The Concurs is held in the old Tarragona bullring, so it is a big circle. Seats are general admission. When I arrived in 2016 with a group of eight, we got there just before the beginning and it was pretty chaotic. We got separated, but eventually we found each other and had a little section of seats where everyone came and went. When you arrive, look for the newspaper called Diari de Tarragona which they may be handing out at the entrance, or buy one before you arrive. There is an insert that has the various teams and their position in the bullring for the competition.
Before the competition starts, the crowd sings the Catalan national anthem. There are a lot of politicians there, this is a big deal, and it is quite emotional.
On Saturday, 18 teams compete. On Sunday, the big finale, 12 teams will compete. They each have the opportunity to build five castells. It goes on for hours – seven, in 2016. You can go out to get a bite to eat, just make sure that when you leave, you get a stamp that you are returning. Some people brought food with them. You can buy water, beer and vermut in stands around the bullring. I love vermut, but most of the competitors drink beer! Outside the bullring but still inside the ticket area, is a place where castellers hang out to take a break, and where they have some stands to buy souvenirs and other items. In 2016 there was even a “casteller wine” for sale by the bottle.
Throughout the day the teams will try to build the hardest, and sometimes rarest of towers to increase their points. I have seen many castells built over the past few years and hardly ever see one fall – except at the Concurs. Many, many towers fall so just be prepared for that. No matter – it is glorious to be there, and to witness this amazing event.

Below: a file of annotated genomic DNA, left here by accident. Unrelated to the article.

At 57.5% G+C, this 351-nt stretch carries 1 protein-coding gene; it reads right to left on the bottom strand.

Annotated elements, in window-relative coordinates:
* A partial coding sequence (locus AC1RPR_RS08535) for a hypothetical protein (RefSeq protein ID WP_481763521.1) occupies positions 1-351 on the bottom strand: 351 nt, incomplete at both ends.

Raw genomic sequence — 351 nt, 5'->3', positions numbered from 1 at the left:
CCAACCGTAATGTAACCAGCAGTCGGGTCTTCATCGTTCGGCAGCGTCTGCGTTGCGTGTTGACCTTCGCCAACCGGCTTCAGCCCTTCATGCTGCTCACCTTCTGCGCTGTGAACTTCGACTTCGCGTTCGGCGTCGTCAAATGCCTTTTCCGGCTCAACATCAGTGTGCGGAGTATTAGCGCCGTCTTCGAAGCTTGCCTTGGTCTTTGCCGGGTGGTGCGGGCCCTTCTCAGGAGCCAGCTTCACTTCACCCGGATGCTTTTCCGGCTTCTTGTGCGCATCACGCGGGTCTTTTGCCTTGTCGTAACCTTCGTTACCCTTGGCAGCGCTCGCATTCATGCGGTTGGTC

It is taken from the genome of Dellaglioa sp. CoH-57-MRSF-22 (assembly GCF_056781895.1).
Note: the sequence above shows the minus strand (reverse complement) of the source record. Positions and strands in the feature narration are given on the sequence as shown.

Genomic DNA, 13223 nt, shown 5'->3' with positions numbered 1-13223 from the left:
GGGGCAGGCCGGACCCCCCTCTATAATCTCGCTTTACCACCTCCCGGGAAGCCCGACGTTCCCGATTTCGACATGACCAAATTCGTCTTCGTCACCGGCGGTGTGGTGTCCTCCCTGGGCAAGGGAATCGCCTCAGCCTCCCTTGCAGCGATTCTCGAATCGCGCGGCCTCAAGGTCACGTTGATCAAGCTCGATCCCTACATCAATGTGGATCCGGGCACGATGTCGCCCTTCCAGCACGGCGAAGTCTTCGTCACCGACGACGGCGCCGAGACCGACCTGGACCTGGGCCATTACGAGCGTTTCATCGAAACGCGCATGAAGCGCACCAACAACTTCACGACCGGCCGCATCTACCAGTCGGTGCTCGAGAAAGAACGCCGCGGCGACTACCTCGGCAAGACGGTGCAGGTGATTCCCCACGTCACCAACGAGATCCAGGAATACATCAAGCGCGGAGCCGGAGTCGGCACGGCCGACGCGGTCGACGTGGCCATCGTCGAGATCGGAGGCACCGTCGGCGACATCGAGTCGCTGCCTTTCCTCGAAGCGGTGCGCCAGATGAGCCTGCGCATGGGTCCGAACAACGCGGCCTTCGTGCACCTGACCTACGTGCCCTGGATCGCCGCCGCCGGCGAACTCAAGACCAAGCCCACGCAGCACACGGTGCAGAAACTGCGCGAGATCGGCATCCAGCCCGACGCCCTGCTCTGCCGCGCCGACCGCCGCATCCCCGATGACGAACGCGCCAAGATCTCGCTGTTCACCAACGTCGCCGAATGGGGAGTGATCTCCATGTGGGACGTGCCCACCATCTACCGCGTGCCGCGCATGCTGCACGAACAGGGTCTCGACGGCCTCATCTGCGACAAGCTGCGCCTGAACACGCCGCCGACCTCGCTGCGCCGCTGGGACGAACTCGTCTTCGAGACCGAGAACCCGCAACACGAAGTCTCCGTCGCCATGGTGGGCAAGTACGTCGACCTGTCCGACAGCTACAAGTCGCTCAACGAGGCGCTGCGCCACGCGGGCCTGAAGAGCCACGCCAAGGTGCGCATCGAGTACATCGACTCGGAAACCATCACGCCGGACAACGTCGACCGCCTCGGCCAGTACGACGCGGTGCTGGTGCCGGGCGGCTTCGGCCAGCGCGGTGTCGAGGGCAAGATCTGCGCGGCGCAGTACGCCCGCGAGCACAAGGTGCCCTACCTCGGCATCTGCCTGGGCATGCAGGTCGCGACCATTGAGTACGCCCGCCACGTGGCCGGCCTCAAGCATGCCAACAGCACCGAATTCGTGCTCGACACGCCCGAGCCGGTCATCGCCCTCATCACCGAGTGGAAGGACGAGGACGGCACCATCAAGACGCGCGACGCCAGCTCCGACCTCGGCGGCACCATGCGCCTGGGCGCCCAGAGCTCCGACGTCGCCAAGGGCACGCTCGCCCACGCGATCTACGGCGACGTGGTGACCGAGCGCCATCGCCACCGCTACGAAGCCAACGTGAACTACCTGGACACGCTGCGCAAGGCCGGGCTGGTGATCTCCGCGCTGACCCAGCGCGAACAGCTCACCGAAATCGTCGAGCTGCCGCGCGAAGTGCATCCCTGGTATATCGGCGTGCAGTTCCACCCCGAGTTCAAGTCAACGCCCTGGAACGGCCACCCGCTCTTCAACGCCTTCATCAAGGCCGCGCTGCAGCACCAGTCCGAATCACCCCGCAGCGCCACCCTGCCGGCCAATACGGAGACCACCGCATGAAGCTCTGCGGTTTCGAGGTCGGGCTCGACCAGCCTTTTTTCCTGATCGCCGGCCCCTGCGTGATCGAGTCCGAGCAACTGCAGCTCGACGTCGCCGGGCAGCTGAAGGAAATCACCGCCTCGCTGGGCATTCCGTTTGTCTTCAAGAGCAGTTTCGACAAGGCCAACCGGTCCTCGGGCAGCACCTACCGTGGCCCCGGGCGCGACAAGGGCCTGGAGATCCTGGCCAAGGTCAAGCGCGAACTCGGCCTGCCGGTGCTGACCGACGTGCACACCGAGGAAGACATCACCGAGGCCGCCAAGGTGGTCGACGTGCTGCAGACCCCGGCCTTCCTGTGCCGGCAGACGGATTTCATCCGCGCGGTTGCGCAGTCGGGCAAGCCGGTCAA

In the beginning of October I will go to the Saturday competition and will be able to comment on what that one is like. There is one competition the weekend before, in Torredembarra, and it is free with no ticket necessary. If you are visiting Catalonia, and want to see the castellers but cannot make this competition, you can find a calendar of performances, held in various towns and cities over a period of months, here.
If you would like to go to the Concurs in 2020 on a GrapeHops tour, please get in touch. There will also be a tour in the Catalonia region in September of 2019.
Shannon Essa leads small-group tours focusing on wine, food, and local culture in Croatia, Slovenia, Northern Italy and Northern Spain & Portugal.
Discover the backstreets of Venice or the wine, craft beer, and slow food of Piedmont, Italy. In Spain, experience the rustic foods and low-key lifestyle in beautiful Galicia, the wineries along the Camino de Santiago in the Bierzo region, or the justifiably famous wine regions and local food traditions of Catalonia. See many of Croatia’s most beautiful sights and learn about the rebirth of one of Europe’s oldest wine areas. And see all this with Shannon, who loves unique and out of the way wine and food experiences.
When not in Europe, Shannon does her eating and drinking in San Diego, California.
Slow Travel Tours is an affiliation of small-group tour operators who offer personalized trips in Italy, France and other European countries.
Fascinating! Saw several Castellers in DC this July – after many trips to Catalonia I finally got to see them build towers in DC!